Anything that happens during the debate that even hints at a lack of health on the part of Clinton would be pretty devastating. Of course, if she's actually sick and her eyes go crossways or she faints at her podium...all the more so.

The likely outcomes and consequences

There are lots of legitimately undecided voters out there, or voters who haven't committed in one direction or another at least, who are likely to use the debates to cement their leanings. The big question is, which way are these people already leaning and will the debate serve those leanings?

If you're leaning towards Clinton then a moderate execution of her plan to spell out nuanced, presidential sounding positions while avoiding a seizure should probably do the trick unless Trump really amazed. If he makes some stupid comment then she's in great shape.

If you're leaning toward Trump but just can't bring yourself to do it then a debate in which he avoids too many Trumpisms while having a chance to lay out his simple principles might be enough to convince you to fall in line with the GOP. If she coughs and sputters while trying to explain how Trump is the candidate for the ultrarich despite their massive investment into her candidacy then he's probably in great shape.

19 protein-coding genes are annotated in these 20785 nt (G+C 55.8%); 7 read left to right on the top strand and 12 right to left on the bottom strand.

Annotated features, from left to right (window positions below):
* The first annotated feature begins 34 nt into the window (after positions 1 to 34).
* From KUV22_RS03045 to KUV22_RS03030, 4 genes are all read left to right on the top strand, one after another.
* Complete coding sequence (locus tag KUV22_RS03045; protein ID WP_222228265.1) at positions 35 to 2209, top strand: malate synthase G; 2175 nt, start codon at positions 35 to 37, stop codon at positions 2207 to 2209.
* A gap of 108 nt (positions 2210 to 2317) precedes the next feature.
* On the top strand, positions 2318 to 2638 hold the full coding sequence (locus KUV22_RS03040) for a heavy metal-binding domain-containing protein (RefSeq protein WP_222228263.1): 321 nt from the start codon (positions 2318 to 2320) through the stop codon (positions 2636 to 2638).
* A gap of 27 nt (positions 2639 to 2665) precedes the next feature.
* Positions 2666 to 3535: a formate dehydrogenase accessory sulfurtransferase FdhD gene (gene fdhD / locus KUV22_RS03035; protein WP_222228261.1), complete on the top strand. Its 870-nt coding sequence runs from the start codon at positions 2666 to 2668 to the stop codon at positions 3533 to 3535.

My guess is that sharing a stage with Clinton and having a chance to outline his message in his own words to an audience that may include people only familiar with the caricature is probably going to work to Trump's advantage.

Whatever happens, the more politically active Facebook users will declare victory for their preferred candidate, as will the political strategists on television.

Ask yourself, "how did this candidate make me feel?" and you'll have a more accurate sense of what the actual results will be from this charade.

No comments:

Post a Comment